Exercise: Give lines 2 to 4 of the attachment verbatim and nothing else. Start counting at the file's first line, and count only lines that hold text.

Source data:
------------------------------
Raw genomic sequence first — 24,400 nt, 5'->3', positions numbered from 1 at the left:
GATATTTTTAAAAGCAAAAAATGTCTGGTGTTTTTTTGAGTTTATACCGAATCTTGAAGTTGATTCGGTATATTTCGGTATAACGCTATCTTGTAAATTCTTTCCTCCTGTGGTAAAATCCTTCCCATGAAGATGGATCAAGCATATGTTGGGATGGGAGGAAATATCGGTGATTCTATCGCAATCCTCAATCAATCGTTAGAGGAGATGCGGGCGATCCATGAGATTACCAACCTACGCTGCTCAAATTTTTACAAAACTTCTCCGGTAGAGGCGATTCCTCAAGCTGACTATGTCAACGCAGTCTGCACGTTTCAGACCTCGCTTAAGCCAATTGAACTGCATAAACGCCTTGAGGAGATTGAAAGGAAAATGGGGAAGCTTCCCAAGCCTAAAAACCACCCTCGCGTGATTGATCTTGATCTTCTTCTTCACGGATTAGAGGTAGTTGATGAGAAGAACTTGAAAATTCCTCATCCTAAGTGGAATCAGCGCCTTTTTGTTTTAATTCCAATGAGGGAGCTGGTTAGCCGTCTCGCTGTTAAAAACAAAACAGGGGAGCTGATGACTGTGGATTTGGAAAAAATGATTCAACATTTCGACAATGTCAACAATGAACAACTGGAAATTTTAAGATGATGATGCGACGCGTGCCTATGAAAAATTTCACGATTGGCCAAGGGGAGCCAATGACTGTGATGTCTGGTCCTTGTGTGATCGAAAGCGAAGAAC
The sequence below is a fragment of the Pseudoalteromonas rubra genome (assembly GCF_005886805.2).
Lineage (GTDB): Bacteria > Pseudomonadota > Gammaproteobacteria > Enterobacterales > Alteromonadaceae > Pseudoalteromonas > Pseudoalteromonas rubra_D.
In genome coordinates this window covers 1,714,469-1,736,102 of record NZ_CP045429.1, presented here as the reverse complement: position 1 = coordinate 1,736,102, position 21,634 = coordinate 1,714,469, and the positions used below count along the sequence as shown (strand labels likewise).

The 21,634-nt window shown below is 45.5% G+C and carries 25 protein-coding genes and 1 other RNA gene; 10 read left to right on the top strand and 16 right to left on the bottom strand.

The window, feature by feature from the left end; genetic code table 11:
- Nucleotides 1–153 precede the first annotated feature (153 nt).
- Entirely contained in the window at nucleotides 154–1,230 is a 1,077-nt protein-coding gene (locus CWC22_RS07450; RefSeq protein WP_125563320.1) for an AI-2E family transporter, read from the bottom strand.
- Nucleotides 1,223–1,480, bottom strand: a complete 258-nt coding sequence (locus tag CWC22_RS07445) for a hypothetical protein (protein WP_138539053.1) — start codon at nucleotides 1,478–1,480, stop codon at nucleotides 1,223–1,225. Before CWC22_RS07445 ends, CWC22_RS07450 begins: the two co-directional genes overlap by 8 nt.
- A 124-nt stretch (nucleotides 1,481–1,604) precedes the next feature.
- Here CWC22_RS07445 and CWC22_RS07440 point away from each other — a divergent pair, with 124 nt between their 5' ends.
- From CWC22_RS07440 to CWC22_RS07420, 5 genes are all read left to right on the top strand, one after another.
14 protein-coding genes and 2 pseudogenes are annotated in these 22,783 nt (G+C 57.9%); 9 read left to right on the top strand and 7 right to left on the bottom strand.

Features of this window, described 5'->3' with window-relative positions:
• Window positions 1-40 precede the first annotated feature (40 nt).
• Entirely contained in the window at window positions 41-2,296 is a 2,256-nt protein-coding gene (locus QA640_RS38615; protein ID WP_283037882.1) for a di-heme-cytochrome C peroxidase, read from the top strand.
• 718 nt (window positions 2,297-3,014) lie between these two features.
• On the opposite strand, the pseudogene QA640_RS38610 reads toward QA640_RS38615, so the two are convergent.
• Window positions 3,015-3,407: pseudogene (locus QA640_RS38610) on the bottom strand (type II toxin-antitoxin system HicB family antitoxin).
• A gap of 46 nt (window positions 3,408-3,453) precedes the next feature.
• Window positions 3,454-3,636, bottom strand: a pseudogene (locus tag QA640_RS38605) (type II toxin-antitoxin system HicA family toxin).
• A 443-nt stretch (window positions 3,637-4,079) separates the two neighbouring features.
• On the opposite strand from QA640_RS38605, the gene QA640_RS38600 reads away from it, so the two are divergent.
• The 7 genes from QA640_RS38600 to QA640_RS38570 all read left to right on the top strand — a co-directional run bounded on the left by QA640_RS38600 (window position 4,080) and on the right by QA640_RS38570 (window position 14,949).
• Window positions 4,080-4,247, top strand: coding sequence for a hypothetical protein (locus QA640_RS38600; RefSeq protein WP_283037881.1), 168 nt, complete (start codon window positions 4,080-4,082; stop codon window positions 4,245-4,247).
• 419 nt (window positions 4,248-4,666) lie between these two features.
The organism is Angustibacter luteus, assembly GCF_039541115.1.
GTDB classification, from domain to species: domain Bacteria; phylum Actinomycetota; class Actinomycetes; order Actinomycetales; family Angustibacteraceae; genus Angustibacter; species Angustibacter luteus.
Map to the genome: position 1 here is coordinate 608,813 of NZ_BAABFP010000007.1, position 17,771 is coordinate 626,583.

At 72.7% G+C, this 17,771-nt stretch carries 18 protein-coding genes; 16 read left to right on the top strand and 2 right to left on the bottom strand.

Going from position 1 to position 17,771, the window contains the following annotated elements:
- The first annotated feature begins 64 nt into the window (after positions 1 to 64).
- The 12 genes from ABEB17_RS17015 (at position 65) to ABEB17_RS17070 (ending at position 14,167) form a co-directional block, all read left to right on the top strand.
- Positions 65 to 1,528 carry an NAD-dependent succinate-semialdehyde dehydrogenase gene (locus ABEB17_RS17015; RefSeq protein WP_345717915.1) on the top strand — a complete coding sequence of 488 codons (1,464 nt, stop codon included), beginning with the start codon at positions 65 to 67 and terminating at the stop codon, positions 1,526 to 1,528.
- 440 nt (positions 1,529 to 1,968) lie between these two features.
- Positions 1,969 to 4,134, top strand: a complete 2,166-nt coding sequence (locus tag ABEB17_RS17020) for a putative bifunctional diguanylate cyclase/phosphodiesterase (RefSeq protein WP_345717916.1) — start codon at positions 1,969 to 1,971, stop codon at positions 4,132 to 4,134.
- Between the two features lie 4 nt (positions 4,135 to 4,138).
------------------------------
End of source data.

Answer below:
GATATTTTTAAAAGCAAAAAATGTCTGGTGTTTTTTTGAGTTTATACCGAATCTTGAAGTTGATTCGGTATATTTCGGTATAACGCTATCTTGTAAATTCTTTCCTCCTGTGGTAAAATCCTTCCCATGAAGATGGATCAAGCATATGTTGGGATGGGAGGAAATATCGGTGATTCTATCGCAATCCTCAATCAATCGTTAGAGGAGATGCGGGCGATCCATGAGATTACCAACCTACGCTGCTCAAATTTTTACAAAACTTCTCCGGTAGAGGCGATTCCTCAAGCTGACTATGTCAACGCAGTCTGCACGTTTCAGACCTCGCTTAAGCCAATTGAACTGCATAAACGCCTTGAGGAGATTGAAAGGAAAATGGGGAAGCTTCCCAAGCCTAAAAACCACCCTCGCGTGATTGATCTTGATCTTCTTCTTCACGGATTAGAGGTAGTTGATGAGAAGAACTTGAAAATTCCTCATCCTAAGTGGAATCAGCGCCTTTTTGTTTTAATTCCAATGAGGGAGCTGGTTAGCCGTCTCGCTGTTAAAAACAAAACAGGGGAGCTGATGACTGTGGATTTGGAAAAAATGATTCAACATTTCGACAATGTCAACAATGAACAACTGGAAATTTTAAGATGATGATGCGACGCGTGCCTATGAAAAATTTCACGATTGGCCAAGGGGAGCCAATGACTGTGATGTCTGGTCCTTGTGTGATCGAAAGCGAAGAAC
The sequence below is a fragment of the Pseudoalteromonas rubra genome (assembly GCF_005886805.2).
Lineage (GTDB): Bacteria > Pseudomonadota > Gammaproteobacteria > Enterobacterales > Alteromonadaceae > Pseudoalteromonas > Pseudoalteromonas rubra_D.